Root carving is different from engraving. It combines peculiarity with ingeniousness. Although its aesthetic principals share common ground with engraving, at the same time they are applied uniquely. The common ground is that they share expressive techniques of wood carving, sculpture, stone carving and so on, overcoming weaknesses by acquiring others strong points. The difference lies in the natural shape of roots. During the creative process, root carving mostly maintains the natural form of the root, adding some artificial polishing. In other words, root carving is guided by the inherent qualities of the root, rather than by shaping images merely through carving.

Scholar rock or Gongsi, 'wounded bull'  on rootwood socle H53 xw32  cm total.;The stone which is be displayed on a rosewood pedestal that has been carved specifically for the stone. The stones are a traditional subject of Chinese paintings. 

Metal Chinese censers; a pair of. in research

 STUPA Crystal (glass?) reliquary, 19th cent.+ another one; ask for details; The same Founding of Tang mark, with the latter characters. Is looks also as if it was machine carved. Hand carving does not look this way, but laser carving does

Squatting drummer

 Grey clay, traces remains of pigment; rustic fool drummer, Sichuan, Han period ( 25-220). H. 25 cm

Drummersstick not pictured;Rare this size.

Comical caricatures of performers were especially popular in Sichuan Province during the Eastern Han dynasty (A.D. 25-220). Used as tomb figurines, they provided entertainment in the afterlife, and an entire troupe might be interred with the deceased. Drummers like the one represented here specialized in a kind of storytelling that was part spoken, part sung. This one sings merrily, his brow wrinkled in laughter. His heavy body suggests he may be a dwarf. Performers of similar build appear on Han tomb tiles decorated with scenes of juggling and sword balancing. Although ceramic Han tomb figures were mass-produced, this type is surely one of the most engaging and expressive examples of Han dynasty figural art.'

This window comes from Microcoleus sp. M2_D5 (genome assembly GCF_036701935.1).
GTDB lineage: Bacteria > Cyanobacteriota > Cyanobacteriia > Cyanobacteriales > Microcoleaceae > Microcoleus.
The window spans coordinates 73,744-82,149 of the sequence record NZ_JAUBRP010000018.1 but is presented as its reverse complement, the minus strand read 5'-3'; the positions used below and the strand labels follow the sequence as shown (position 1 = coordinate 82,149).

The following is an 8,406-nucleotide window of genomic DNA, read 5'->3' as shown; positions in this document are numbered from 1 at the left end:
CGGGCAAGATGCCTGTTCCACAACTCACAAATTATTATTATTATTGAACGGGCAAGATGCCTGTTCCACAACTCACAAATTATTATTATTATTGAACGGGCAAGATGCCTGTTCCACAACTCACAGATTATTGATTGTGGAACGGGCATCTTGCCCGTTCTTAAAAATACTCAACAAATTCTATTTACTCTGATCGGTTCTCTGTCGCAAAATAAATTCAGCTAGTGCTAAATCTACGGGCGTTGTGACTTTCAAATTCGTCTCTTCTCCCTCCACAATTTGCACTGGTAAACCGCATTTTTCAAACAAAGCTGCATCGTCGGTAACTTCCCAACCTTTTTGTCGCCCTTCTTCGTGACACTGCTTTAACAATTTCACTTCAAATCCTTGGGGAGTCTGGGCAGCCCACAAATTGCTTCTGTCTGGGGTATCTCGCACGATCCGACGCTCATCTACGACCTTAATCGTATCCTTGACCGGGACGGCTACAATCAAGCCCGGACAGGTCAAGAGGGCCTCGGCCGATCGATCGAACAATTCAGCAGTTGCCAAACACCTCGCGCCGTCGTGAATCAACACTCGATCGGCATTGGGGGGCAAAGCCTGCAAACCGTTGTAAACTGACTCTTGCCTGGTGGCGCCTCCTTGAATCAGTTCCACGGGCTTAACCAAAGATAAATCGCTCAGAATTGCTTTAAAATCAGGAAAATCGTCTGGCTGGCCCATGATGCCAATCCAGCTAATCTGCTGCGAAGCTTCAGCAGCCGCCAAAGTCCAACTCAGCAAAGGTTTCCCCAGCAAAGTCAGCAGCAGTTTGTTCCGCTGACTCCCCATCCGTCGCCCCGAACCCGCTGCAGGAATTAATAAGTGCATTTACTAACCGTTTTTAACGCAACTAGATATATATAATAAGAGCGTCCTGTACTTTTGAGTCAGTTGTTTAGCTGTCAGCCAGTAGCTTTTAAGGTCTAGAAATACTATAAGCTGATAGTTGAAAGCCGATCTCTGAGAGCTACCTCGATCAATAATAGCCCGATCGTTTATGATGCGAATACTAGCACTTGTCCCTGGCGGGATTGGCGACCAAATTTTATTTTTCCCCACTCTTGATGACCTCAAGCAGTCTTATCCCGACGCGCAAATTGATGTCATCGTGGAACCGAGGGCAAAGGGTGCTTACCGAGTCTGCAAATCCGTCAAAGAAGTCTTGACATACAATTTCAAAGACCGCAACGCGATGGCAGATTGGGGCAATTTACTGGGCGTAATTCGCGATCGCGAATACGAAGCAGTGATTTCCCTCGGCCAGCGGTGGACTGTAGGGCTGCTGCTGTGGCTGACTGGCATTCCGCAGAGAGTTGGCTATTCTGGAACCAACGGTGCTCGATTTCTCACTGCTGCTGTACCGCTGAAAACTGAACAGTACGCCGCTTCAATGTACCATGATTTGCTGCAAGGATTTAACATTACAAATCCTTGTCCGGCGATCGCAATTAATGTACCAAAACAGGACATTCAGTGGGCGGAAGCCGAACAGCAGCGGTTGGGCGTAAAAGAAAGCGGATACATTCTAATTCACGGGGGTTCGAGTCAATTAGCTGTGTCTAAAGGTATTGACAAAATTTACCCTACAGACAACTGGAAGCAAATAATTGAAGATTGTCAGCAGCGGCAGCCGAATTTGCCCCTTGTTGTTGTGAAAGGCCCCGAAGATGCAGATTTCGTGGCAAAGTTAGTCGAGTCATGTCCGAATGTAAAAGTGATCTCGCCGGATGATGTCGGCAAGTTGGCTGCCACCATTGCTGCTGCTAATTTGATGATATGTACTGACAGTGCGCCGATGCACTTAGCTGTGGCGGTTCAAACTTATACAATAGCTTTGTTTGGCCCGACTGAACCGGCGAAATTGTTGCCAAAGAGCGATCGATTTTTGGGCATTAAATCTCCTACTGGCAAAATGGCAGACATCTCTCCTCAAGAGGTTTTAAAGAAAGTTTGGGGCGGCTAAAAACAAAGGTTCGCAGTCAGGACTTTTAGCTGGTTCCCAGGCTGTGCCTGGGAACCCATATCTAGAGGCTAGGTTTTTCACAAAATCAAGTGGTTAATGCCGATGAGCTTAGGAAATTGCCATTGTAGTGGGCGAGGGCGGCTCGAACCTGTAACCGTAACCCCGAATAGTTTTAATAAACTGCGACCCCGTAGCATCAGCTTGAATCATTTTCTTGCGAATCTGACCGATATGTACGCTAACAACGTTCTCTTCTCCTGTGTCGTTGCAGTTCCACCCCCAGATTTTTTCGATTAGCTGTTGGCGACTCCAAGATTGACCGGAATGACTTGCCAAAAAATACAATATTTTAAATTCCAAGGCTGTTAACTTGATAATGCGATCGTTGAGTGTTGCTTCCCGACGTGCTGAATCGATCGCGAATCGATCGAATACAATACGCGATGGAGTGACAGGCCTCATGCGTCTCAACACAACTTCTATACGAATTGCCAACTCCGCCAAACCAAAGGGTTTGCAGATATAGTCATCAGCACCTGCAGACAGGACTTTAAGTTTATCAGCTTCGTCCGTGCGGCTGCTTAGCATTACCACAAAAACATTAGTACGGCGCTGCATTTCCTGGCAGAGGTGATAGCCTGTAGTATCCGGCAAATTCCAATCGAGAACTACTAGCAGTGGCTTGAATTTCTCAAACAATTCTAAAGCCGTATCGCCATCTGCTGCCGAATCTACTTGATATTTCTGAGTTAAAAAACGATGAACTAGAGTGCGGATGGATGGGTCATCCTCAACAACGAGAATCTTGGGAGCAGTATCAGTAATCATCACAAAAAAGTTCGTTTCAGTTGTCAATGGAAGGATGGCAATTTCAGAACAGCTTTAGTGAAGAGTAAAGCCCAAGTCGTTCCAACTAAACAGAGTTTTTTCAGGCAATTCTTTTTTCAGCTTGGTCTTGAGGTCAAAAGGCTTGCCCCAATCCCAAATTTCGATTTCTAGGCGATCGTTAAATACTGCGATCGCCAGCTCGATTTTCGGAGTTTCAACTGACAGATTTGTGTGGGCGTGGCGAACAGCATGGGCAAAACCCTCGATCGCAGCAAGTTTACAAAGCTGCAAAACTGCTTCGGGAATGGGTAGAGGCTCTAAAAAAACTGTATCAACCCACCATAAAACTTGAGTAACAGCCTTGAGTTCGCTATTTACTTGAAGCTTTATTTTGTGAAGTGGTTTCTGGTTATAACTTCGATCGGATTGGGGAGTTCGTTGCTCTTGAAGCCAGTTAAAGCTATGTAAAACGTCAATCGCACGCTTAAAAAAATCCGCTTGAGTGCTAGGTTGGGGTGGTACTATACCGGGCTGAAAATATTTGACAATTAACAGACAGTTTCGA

Lit.: Onder dak in China, Nicole de Bisscop; exhibition catalog; Brussel 2007; p. 197>>217, ill.


 

 

Funarary urn ; tall Chinese Yingqing or Qingbai glazed ceramic  funerary urn decorated with molded serpent-dragon, zodiack(?) figurines , Song Dynasty (?), 960-1279 AD. Height approx 80 cm; Lid lackking.

A pair of cloisonne bras  pot with lid ; diameter 12 cm, seals.



Another one, sino - arabic cloisonné brass pot with lid

Suiseki (japanese) Gongshi with house; H 12 cm

Taka-ishi/kuzuya-ishi (tached hut  stone);   Color:  goshihi-ishi;
place of origin: kibune-ishi; 
references to classification: http://shimagata.tripod.com/suiclass.htm

What is a Suiseki? Answering this relatively simple question is actually quite a difficult task. Suiseki is not merely the hobby of looking at stones in a particular way, but is rather a complex and multi-faceted Japanese tradition whose understanding requires consideration from a number of different angles. For a brief look at how to consider stones in the terms of suiseki, please see the “Factors” section 'Suiseki association' (www.suiseki-assn.gr.jp/en/intro.html )

Note: To better understand the Japanese suiseki, a few examples of stones that, regardless of their physical characteristics, are of particular value because their history is documented. In Japan, in fact, when you have the opportunity to determine with certainty the origin of a suiseki but also to its daiza through reliable documentation, then the stone, while not a historic stone and therefore still marketable, takes on a special and this increases the appeal and cost.

For a full discussion of the significance of  (scholar) Lingbi rock (the Chinese variation): Hugh T. Scogin, Jr., A note on LIngbi in Mowry op. cit.  p.37-55                                                                               Lit.: Christies H.K.: Beyond White Clouds - Chinese Scholar's Rocks from a Private Collection ; Hong Kong, HKCEC Grand Hall 2 December 2015. ill.

Baruma (Bodhidharma) ; 28th patriarch after Buddha; rootwood C14: 1